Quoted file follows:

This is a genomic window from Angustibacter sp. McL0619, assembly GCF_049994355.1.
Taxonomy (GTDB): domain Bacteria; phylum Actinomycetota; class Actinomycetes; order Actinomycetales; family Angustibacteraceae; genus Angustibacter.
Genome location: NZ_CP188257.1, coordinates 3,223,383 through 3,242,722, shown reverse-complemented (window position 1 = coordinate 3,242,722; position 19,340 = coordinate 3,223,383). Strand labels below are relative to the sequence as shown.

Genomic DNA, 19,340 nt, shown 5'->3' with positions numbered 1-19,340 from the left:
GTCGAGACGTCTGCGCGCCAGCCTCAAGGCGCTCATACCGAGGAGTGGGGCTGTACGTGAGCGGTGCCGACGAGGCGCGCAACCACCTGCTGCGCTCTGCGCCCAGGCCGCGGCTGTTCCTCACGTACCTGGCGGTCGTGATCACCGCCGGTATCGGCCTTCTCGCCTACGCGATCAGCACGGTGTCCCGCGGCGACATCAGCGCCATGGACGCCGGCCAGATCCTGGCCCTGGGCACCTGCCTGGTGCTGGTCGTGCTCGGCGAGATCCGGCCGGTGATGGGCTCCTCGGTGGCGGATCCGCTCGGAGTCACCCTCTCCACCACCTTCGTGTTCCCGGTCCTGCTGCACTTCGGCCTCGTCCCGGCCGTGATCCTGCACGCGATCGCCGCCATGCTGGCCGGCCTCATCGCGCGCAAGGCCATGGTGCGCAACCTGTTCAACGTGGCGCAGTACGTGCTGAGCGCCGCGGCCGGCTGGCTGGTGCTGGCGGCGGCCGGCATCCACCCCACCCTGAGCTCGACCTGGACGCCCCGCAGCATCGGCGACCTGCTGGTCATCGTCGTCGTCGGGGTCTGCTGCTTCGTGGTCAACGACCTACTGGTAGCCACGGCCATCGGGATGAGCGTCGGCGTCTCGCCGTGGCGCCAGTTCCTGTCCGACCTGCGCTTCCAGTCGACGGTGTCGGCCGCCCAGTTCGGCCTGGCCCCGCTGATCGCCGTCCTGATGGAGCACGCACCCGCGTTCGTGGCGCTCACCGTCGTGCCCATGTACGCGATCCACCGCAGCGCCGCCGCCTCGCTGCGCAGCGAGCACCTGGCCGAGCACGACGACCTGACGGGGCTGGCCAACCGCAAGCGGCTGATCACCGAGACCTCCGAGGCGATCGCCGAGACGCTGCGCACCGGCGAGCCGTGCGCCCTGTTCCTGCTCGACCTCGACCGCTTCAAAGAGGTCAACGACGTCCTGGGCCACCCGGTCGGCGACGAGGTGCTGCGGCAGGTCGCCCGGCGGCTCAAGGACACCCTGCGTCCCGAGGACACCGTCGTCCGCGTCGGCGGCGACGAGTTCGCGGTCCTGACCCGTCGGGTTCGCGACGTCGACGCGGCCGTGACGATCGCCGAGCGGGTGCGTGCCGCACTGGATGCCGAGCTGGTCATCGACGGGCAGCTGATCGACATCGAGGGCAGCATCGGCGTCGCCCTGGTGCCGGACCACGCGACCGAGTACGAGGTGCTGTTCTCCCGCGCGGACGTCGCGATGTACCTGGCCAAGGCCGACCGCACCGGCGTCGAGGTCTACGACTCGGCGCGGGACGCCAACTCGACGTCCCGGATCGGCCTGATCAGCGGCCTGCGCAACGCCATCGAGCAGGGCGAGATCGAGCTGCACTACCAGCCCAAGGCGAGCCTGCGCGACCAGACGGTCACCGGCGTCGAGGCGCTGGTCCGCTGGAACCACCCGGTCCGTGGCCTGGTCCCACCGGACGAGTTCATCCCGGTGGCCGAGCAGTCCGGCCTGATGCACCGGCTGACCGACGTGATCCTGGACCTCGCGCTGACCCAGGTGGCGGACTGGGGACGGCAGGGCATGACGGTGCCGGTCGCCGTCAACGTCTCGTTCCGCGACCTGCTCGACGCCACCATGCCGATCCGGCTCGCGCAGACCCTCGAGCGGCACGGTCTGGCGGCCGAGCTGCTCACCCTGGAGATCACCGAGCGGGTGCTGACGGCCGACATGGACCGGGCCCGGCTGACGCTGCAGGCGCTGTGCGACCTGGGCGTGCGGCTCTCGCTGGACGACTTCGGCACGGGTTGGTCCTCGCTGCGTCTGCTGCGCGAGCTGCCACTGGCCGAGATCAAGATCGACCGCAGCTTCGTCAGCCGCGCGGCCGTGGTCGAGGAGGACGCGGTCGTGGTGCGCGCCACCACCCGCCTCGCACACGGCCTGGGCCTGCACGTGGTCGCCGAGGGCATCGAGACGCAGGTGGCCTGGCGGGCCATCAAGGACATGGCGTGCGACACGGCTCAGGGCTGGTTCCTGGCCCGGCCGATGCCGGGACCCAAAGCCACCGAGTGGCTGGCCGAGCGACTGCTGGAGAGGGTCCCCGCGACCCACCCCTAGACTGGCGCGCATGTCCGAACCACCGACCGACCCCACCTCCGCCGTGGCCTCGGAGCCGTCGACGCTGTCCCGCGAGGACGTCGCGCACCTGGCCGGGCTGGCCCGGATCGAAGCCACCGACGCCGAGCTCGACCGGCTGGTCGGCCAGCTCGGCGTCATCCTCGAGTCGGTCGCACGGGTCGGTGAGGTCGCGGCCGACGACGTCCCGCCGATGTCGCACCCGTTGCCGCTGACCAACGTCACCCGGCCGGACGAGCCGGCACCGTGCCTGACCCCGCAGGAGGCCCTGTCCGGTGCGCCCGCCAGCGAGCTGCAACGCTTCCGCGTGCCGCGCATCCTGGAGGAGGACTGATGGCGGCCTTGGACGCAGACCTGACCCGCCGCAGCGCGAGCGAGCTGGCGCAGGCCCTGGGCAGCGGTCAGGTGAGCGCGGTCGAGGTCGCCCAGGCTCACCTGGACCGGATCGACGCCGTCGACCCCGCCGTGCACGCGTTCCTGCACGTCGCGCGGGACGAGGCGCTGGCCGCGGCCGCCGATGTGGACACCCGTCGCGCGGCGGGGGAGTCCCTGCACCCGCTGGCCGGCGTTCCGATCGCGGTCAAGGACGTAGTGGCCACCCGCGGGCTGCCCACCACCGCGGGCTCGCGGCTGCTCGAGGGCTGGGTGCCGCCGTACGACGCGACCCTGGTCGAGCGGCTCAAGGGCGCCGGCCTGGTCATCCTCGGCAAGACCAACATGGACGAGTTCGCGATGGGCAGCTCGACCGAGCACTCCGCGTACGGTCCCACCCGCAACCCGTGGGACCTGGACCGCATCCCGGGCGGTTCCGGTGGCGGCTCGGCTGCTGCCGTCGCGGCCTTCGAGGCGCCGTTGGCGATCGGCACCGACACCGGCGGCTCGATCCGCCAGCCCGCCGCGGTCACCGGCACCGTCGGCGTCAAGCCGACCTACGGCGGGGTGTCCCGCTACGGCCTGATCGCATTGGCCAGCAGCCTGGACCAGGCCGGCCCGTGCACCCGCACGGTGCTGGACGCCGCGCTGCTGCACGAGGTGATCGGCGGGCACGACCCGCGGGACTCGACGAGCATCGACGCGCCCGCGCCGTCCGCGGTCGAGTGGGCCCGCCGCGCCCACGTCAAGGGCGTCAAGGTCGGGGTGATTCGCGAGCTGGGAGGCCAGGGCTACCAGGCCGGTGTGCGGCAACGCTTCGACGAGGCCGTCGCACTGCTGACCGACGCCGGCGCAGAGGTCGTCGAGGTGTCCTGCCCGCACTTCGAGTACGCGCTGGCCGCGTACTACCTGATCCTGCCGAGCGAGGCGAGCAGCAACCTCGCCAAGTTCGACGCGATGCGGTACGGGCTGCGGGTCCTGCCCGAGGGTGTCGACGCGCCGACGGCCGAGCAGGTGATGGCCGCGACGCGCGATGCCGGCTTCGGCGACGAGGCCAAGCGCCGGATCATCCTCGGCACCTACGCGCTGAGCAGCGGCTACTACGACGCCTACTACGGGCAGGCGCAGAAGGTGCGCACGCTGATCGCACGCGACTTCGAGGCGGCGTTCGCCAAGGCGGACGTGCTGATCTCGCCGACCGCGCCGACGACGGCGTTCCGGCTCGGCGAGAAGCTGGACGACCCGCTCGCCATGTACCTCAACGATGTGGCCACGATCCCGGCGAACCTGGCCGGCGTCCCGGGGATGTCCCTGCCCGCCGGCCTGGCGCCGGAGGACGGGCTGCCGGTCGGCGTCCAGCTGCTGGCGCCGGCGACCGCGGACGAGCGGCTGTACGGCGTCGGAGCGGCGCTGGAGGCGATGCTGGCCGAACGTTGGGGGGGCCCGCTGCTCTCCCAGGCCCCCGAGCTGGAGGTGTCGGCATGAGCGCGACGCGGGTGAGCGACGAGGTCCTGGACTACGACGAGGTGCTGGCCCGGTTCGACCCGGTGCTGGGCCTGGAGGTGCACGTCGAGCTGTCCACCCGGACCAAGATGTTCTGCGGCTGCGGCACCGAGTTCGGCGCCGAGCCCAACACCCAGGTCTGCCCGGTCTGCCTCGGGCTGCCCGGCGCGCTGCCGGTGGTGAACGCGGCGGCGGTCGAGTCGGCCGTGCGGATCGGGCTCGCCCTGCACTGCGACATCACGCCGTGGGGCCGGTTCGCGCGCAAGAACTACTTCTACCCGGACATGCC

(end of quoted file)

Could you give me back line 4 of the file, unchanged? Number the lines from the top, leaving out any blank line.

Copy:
Genomic DNA, 19,340 nt, shown 5'->3' with positions numbered 1-19,340 from the left: